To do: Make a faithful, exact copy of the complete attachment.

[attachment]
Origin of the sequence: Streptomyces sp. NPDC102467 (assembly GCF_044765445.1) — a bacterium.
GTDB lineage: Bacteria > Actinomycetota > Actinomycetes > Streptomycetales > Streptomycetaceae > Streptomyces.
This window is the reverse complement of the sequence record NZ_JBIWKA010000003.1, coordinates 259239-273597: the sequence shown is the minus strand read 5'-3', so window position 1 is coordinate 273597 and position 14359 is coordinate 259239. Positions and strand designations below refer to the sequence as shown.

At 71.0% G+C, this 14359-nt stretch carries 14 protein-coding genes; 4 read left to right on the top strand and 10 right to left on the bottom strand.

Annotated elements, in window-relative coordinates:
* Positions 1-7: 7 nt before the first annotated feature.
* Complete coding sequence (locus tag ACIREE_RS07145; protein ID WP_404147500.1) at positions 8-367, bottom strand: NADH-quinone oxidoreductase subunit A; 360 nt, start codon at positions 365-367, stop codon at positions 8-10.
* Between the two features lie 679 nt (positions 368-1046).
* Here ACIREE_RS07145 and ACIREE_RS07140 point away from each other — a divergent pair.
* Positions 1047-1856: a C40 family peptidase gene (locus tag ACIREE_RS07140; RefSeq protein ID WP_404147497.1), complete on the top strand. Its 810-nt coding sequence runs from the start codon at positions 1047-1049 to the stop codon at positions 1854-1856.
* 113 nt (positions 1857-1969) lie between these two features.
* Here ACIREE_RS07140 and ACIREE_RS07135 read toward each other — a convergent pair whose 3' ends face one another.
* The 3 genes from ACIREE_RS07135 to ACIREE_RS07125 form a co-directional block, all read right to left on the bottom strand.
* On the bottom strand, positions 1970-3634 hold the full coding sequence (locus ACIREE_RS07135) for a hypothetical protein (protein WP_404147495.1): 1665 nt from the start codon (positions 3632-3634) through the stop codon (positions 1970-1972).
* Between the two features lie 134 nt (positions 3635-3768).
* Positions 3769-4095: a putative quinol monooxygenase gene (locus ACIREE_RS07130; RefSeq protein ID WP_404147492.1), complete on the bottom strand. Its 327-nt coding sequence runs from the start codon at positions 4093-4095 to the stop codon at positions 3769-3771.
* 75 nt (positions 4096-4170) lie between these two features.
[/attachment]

Origin of the sequence: Streptomyces sp. NPDC102467 (assembly GCF_044765445.1) — a bacterium.
GTDB lineage: Bacteria > Actinomycetota > Actinomycetes > Streptomycetales > Streptomycetaceae > Streptomyces.
This window is the reverse complement of the sequence record NZ_JBIWKA010000003.1, coordinates 259239-273597: the sequence shown is the minus strand read 5'-3', so window position 1 is coordinate 273597 and position 14359 is coordinate 259239. Positions and strand designations below refer to the sequence as shown.

At 71.0% G+C, this 14359-nt stretch carries 14 protein-coding genes; 4 read left to right on the top strand and 10 right to left on the bottom strand.

Annotated elements, in window-relative coordinates:
* Positions 1-7: 7 nt before the first annotated feature.
* Complete coding sequence (locus tag ACIREE_RS07145; protein ID WP_404147500.1) at positions 8-367, bottom strand: NADH-quinone oxidoreductase subunit A; 360 nt, start codon at positions 365-367, stop codon at positions 8-10.
* Between the two features lie 679 nt (positions 368-1046).
* Here ACIREE_RS07145 and ACIREE_RS07140 point away from each other — a divergent pair.
* Positions 1047-1856: a C40 family peptidase gene (locus tag ACIREE_RS07140; RefSeq protein ID WP_404147497.1), complete on the top strand. Its 810-nt coding sequence runs from the start codon at positions 1047-1049 to the stop codon at positions 1854-1856.
* 113 nt (positions 1857-1969) lie between these two features.
* Here ACIREE_RS07140 and ACIREE_RS07135 read toward each other — a convergent pair whose 3' ends face one another.
* The 3 genes from ACIREE_RS07135 to ACIREE_RS07125 form a co-directional block, all read right to left on the bottom strand.
* On the bottom strand, positions 1970-3634 hold the full coding sequence (locus ACIREE_RS07135) for a hypothetical protein (protein WP_404147495.1): 1665 nt from the start codon (positions 3632-3634) through the stop codon (positions 1970-1972).
* Between the two features lie 134 nt (positions 3635-3768).
* Positions 3769-4095: a putative quinol monooxygenase gene (locus ACIREE_RS07130; RefSeq protein ID WP_404147492.1), complete on the bottom strand. Its 327-nt coding sequence runs from the start codon at positions 4093-4095 to the stop codon at positions 3769-3771.
* 75 nt (positions 4096-4170) lie between these two features.